I recently went down this path as well; though it sounds like my application was slightly different. I was interested in approximating set operations on a large number of strings.

You do make the key observation that a **fast** bit vector is required. Depending on what you want to put in your bloom filter, you may also need to give some thought to the speed of the hashing algorithm(s) used. You might find this library useful. You may also want to tinker with the random number technique used below that only hashes your key a single time.

In terms of non-Java bit array implementations:

I built my bloom filter using BitVector. I spent some time profiling and optimizing the library and contributing back my patches to Avi. Go to that BitVector link and scroll down to acknowledgments in v1.5 to see details. In the end, I realized that performance was not a goal of this project and decided against using it.

Here's some code I had lying around. I may put this up on google code at python-bloom. Suggestions welcome.

```
from BitVector import BitVector
from random import Random
# get hashes from http://www.partow.net/programming/hashfunctions/index.html
from hashes import RSHash, JSHash, PJWHash, ELFHash, DJBHash
#
# ryan.a.cox@gmail.com / www.asciiarmor.com
#
# copyright (c) 2008, ryan cox
# all rights reserved
# BSD license: http://www.opensource.org/licenses/bsd-license.php
#
class BloomFilter(object):
def __init__(self, n=None, m=None, k=None, p=None, bits=None ):
self.m = m
if k > 4 or k < 1:
raise Exception('Must specify value of k between 1 and 4')
self.k = k
if bits:
self.bits = bits
else:
self.bits = BitVector( size=m )
self.rand = Random()
self.hashes = []
self.hashes.append(RSHash)
self.hashes.append(JSHash)
self.hashes.append(PJWHash)
self.hashes.append(DJBHash)
# switch between hashing techniques
self._indexes = self._rand_indexes
#self._indexes = self._hash_indexes
def __contains__(self, key):
for i in self._indexes(key):
if not self.bits[i]:
return False
return True
def add(self, key):
dupe = True
bits = []
for i in self._indexes(key):
if dupe and not self.bits[i]:
dupe = False
self.bits[i] = 1
bits.append(i)
return dupe
def __and__(self, filter):
if (self.k != filter.k) or (self.m != filter.m):
raise Exception('Must use bloom filters created with equal k / m paramters for bitwise AND')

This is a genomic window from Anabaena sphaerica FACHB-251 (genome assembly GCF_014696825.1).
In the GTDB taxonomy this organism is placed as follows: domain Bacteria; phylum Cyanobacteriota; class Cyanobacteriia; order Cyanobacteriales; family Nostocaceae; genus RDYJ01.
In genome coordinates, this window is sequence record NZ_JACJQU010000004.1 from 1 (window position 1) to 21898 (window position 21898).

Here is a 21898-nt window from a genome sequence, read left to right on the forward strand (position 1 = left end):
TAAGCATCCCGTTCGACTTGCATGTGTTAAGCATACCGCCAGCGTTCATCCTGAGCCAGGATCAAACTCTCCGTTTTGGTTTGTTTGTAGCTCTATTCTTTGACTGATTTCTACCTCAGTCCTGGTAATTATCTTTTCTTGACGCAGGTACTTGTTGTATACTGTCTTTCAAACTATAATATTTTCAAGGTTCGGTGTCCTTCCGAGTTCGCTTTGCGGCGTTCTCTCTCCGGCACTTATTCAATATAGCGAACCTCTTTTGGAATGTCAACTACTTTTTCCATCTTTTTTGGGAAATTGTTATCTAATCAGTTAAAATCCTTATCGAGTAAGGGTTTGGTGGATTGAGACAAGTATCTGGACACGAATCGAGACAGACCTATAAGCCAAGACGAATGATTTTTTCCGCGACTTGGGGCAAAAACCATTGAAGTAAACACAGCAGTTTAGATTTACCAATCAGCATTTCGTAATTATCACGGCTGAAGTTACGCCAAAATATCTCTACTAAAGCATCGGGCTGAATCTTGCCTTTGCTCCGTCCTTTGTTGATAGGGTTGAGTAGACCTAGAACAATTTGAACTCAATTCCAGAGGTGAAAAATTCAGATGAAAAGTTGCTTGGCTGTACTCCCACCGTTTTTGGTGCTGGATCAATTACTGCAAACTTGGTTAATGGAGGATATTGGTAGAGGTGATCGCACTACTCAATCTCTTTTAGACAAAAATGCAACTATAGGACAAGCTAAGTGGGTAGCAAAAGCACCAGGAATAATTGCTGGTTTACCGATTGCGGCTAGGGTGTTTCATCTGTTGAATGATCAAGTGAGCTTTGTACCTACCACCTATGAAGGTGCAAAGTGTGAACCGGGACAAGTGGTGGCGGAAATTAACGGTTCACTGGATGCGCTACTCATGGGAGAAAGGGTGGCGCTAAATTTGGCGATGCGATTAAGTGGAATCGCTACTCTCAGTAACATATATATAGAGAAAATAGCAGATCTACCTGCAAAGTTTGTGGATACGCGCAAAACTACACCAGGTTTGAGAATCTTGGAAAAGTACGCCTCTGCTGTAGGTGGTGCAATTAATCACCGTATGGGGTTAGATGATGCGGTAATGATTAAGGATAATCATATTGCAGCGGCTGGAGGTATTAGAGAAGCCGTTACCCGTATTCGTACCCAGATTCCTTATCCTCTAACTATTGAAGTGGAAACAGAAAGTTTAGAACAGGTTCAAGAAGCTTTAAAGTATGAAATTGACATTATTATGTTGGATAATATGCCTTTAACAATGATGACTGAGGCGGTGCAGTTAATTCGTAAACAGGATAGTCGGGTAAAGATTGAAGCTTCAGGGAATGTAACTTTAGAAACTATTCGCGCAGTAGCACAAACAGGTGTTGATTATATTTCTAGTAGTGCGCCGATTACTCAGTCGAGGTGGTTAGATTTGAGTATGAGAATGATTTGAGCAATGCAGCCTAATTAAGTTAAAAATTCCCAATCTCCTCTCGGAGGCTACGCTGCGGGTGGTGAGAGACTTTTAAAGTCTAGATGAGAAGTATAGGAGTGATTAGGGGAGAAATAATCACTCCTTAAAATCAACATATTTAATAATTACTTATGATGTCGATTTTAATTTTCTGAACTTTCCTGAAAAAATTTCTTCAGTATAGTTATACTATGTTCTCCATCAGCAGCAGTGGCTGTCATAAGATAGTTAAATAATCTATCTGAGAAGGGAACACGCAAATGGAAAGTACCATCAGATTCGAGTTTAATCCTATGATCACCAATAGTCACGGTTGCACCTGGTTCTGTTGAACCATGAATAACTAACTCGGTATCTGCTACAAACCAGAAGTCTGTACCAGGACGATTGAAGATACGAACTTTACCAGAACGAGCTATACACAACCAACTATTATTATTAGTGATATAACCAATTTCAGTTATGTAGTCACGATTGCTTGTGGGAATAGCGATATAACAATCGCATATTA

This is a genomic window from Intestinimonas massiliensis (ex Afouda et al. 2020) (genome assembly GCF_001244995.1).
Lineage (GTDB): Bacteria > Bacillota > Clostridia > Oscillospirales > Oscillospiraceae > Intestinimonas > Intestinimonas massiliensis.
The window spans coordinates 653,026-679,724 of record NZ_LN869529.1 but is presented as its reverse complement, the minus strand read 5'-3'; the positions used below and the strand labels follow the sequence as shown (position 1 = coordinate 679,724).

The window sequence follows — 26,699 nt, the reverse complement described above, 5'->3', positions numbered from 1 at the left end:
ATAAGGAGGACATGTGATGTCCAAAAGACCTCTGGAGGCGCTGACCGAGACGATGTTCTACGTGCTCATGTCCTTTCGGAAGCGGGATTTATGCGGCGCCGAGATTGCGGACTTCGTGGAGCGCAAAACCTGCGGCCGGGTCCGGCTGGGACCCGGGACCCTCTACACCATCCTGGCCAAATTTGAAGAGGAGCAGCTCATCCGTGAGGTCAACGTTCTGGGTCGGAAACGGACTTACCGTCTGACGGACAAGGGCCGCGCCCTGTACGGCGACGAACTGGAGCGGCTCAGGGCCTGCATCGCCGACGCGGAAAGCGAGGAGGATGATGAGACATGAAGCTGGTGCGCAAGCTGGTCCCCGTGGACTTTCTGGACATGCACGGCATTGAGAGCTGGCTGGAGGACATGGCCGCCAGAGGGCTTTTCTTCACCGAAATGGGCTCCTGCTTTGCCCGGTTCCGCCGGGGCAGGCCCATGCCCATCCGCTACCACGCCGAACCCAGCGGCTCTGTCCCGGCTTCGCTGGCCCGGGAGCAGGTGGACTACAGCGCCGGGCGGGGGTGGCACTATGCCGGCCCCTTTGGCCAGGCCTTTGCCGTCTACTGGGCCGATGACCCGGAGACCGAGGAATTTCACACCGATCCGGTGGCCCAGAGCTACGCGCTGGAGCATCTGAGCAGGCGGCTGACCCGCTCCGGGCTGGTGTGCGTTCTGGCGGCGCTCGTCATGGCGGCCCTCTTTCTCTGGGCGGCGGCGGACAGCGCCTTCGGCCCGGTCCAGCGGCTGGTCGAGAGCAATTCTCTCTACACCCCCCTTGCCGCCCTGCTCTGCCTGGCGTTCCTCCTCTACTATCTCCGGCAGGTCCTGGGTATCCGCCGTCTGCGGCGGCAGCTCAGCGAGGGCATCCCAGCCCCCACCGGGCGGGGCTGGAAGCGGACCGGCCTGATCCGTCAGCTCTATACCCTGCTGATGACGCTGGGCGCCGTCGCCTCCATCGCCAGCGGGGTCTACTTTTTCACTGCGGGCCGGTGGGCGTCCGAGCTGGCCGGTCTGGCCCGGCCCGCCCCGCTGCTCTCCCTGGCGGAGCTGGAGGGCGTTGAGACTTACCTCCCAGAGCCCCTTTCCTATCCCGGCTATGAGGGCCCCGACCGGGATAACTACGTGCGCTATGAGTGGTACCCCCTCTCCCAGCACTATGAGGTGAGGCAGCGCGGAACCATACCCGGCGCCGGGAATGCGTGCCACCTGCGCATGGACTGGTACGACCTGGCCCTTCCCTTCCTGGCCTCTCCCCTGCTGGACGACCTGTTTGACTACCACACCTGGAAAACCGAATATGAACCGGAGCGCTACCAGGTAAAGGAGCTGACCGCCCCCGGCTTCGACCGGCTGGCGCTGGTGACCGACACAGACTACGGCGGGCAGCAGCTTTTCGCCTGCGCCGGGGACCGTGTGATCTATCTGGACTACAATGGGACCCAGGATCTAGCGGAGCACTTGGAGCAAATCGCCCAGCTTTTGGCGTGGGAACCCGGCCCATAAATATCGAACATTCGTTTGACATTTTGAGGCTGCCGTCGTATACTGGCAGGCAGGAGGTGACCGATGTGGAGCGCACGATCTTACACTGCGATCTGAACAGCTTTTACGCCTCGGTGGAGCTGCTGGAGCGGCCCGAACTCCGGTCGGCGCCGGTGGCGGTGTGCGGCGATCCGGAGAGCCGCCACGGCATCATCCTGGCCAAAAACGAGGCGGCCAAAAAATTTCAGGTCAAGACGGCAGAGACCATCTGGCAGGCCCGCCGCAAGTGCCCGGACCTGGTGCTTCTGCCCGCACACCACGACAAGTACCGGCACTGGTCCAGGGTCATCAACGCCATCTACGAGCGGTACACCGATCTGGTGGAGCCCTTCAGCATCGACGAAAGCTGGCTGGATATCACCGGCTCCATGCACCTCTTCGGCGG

return BloomFilter(m=self.m,k=self.k,bits=(self.bits & filter.bits))
def __or__(self, filter):
if (self.k != filter.k) or (self.m != filter.m):
raise Exception('Must use bloom filters created with equal k / m paramters for bitwise OR')
return BloomFilter(m=self.m,k=self.k,bits=(self.bits | filter.bits))
def _hash_indexes(self,key):
ret = []
for i in range(self.k):
ret.append(self.hashes[i](key) % self.m)
return ret
def _rand_indexes(self,key):
self.rand.seed(hash(key))
ret = []
for i in range(self.k):
ret.append(self.rand.randint(0,self.m-1))
return ret
if __name__ == '__main__':
e = BloomFilter(m=100, k=4)
e.add('one')
e.add('two')
e.add('three')
e.add('four')
e.add('five')
f = BloomFilter(m=100, k=4)
f.add('three')
f.add('four')
f.add('five')
f.add('six')
f.add('seven')
f.add('eight')
f.add('nine')
f.add("ten")
# test check for dupe on add
assert not f.add('eleven')
assert f.add('eleven')
# test membership operations
assert 'ten' in f
assert 'one' in e
assert 'ten' not in e
assert 'one' not in f
# test set based operations
union = f | e
intersection = f & e
assert 'ten' in union
assert 'one' in union
assert 'three' in intersection
assert 'ten' not in intersection
assert 'one' not in intersection
```

Also, in my case I found it useful to have a faster count_bits function for BitVector. Drop this code into BitVector 1.5 and it should give you a more performant bit counting method:

```
def fast_count_bits( self, v ):
bits = (
0, 1, 1, 2, 1, 2, 2, 3, 1, 2, 2, 3, 2, 3, 3, 4,
1, 2, 2, 3, 2, 3, 3, 4, 2, 3, 3, 4, 3, 4, 4, 5,
1, 2, 2, 3, 2, 3, 3, 4, 2, 3, 3, 4, 3, 4, 4, 5,
2, 3, 3, 4, 3, 4, 4, 5, 3, 4, 4, 5, 4, 5, 5, 6,
1, 2, 2, 3, 2, 3, 3, 4, 2, 3, 3, 4, 3, 4, 4, 5,
2, 3, 3, 4, 3, 4, 4, 5, 3, 4, 4, 5, 4, 5, 5, 6,
2, 3, 3, 4, 3, 4, 4, 5, 3, 4, 4, 5, 4, 5, 5, 6,
3, 4, 4, 5, 4, 5, 5, 6, 4, 5, 5, 6, 5, 6, 6, 7,
1, 2, 2, 3, 2, 3, 3, 4, 2, 3, 3, 4, 3, 4, 4, 5,
2, 3, 3, 4, 3, 4, 4, 5, 3, 4, 4, 5, 4, 5, 5, 6,
2, 3, 3, 4, 3, 4, 4, 5, 3, 4, 4, 5, 4, 5, 5, 6,
3, 4, 4, 5, 4, 5, 5, 6, 4, 5, 5, 6, 5, 6, 6, 7,
2, 3, 3, 4, 3, 4, 4, 5, 3, 4, 4, 5, 4, 5, 5, 6,
3, 4, 4, 5, 4, 5, 5, 6, 4, 5, 5, 6, 5, 6, 6, 7,
3, 4, 4, 5, 4, 5, 5, 6, 4, 5, 5, 6, 5, 6, 6, 7,
4, 5, 5, 6, 5, 6, 6, 7, 5, 6, 6, 7, 6, 7, 7, 8 )
return bits[v & 0xff] + bits[(v >> 8) & 0xff] + bits[(v >> 16) & 0xff] + bits[v >> 24]
```